So you’ve met my Dragons, now it is time to meet my Corn Snakes. These babies are the second additions to my home reptilarium and were an absolute dream come true for me.
I had always wanted a snake since I was about 12 so I was over the moon when my (then) snake fearing boyfriend got me a teeny tiny Carolina Corn Snake for my 21st birthday. Athena was just a little red ribbon when I got her and had such beautiful orange markings. I was enraptured by her and thankfully so was my boyfriend! So much so that we had to get Athena a sister so he could have his own snake too. Enter Ghost! We had intended to stick with a Greek Goddess theme for our snakes names, but she was so milky white and loved scooting around when the lights were off, she named herself.
Enjoys food, pooping in shed skin and trying to escape. Dislikes include, but are not limited to; baths, men and there not being food every time the vivarium is opened.
Likes trying to get down mummy’s top, climbing things that seem impossible and being spoopy at night. Dislikes when food is not violently wiggled in front of her face, shedding, leaving the feeding tub.
Where Do They Live?
So when Athena and Ghost were tiny babies they lived in clear terrariums side by side so that they could see each other, but still had their own space. Now snakes can be problematic when kept together especially if they are different breeds, sizes or sex. Luckily for us, both snakes came from the same breeder, were the same age and same sex. As they were used to each-others presence we decided that when they outgrew their terrariums we would try cohabitation. We monitored them for the first couple of weeks and saw absolutely no signs of distress or territorial behaviour so our corns went from being neighbours to room mates.
They were so cute together and always slept curled up together in one coconut hide. I made them a little hammock out of the hide they didn’t use. They decided that was better and from then on both tried to be in their together at all times (even when I made them a second one!).
As they are growing, Athena and Ghost obviously need more space so are in a much bigger vivarium. They still like to sleep all tangled up together though. My hope is that we can keep these beautiful girls together forever, but inevitably, space in our home will be the deciding factor. If we can only fit 2 smaller vivs instead of one more big viv then we will have to make that decision. Until that day comes, our snaky sisters can snuggle until their hearts content.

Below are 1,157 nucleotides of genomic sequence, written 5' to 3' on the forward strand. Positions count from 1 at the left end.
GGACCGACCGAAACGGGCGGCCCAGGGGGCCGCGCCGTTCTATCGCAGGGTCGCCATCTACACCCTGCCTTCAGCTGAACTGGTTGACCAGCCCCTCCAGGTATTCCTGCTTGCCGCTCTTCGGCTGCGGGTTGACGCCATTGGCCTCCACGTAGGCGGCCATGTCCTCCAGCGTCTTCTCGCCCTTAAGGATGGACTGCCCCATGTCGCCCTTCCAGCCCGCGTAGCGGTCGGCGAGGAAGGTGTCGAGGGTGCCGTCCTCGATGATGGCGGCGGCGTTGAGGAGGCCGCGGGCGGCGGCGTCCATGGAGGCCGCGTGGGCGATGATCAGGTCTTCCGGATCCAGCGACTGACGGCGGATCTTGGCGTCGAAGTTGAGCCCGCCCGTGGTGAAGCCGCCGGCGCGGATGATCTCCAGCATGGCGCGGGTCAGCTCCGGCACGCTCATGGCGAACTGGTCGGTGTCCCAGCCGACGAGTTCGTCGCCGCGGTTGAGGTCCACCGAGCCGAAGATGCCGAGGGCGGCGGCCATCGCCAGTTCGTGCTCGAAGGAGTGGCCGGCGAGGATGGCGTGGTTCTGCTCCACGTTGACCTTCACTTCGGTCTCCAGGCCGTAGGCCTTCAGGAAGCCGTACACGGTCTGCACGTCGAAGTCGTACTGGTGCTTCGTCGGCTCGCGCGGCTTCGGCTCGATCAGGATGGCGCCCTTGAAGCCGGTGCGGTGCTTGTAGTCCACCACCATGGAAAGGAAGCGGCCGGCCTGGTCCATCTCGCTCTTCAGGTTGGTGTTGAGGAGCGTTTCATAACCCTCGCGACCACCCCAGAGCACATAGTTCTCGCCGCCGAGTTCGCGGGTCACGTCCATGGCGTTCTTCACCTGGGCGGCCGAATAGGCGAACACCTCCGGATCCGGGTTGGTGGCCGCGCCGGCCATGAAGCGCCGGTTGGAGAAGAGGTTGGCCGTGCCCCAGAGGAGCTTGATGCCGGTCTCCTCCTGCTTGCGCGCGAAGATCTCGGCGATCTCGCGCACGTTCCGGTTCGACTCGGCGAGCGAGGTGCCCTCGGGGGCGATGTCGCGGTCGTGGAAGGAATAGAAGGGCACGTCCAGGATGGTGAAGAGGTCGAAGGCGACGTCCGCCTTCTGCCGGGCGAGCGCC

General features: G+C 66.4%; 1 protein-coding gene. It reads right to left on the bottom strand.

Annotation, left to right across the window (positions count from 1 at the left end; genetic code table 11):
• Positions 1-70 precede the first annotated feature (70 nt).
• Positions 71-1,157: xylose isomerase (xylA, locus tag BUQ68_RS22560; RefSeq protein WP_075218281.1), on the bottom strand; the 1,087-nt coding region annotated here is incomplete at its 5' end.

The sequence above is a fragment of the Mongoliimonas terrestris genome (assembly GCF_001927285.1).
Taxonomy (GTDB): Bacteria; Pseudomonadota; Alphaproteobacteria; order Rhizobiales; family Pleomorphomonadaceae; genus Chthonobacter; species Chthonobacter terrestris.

What Do they Eat?
Snake feeding is simultaneously one of my favourite and least favourite parts of being a reptile owner. I love watching them strike, I love watching them curl up around their prey and I find the way they eat fascinating. On the other hand, where most people have delicious treats like ice cream in their freezers…I have a big variety bag of frozen mice. Thawed mice can tear in half when a snake tries to rip one out of your hand… Yeah. Also have you ever tried to move a snake when it has just been fed? It can get interesting!
The one and only time I have been bitten by either of these babies was when I was trying to return Athena to her viv after feeding. She is a long and skinny snake so she’s a bit of a handful to put away. I had taken the top off of the feeding tub and tilted it into the open side of the viv. I was trying to gently shuffle her back in, but she started to slip out of a small gap under the tub. Without even thinking I put my hand out to grab her and before I had even realised what had happened she had struck and let go. It all happened in a split second because she immediately recognised that my finger wasn’t food. Her teeth are so small that I couldn’t even see a puncture. So just know guys, you do not have to be scared of captive snakes, as long as you respect the animal you are handling you will be just fine.
Snakes in general are such powerful and elegant creatures. I know it is a common fear or even phobia, but most of these feelings stem from things you will have heard or seen in movies. I highly recommend meeting a tame snake to see how you feel about them in real life. Corn snakes are a perfect starting point too as they are quite common here in the UK and very easy to handle. They are not slimy and are definitely not going to try and squeeze you to death. More often than not, they’ll see your arm as a cool new branch and wrap around your wrist and try to climb. They are not going to mistake you for food unless you start waving your finger near their face.
Want to meet more of my reptiles? Stay tuned!
Half of your freezer £000000
Your Twister skills £000000
Your finger if you don’t respect FiFi £00000000
Total: 15-20 years of joy
+ loads of cool shed skin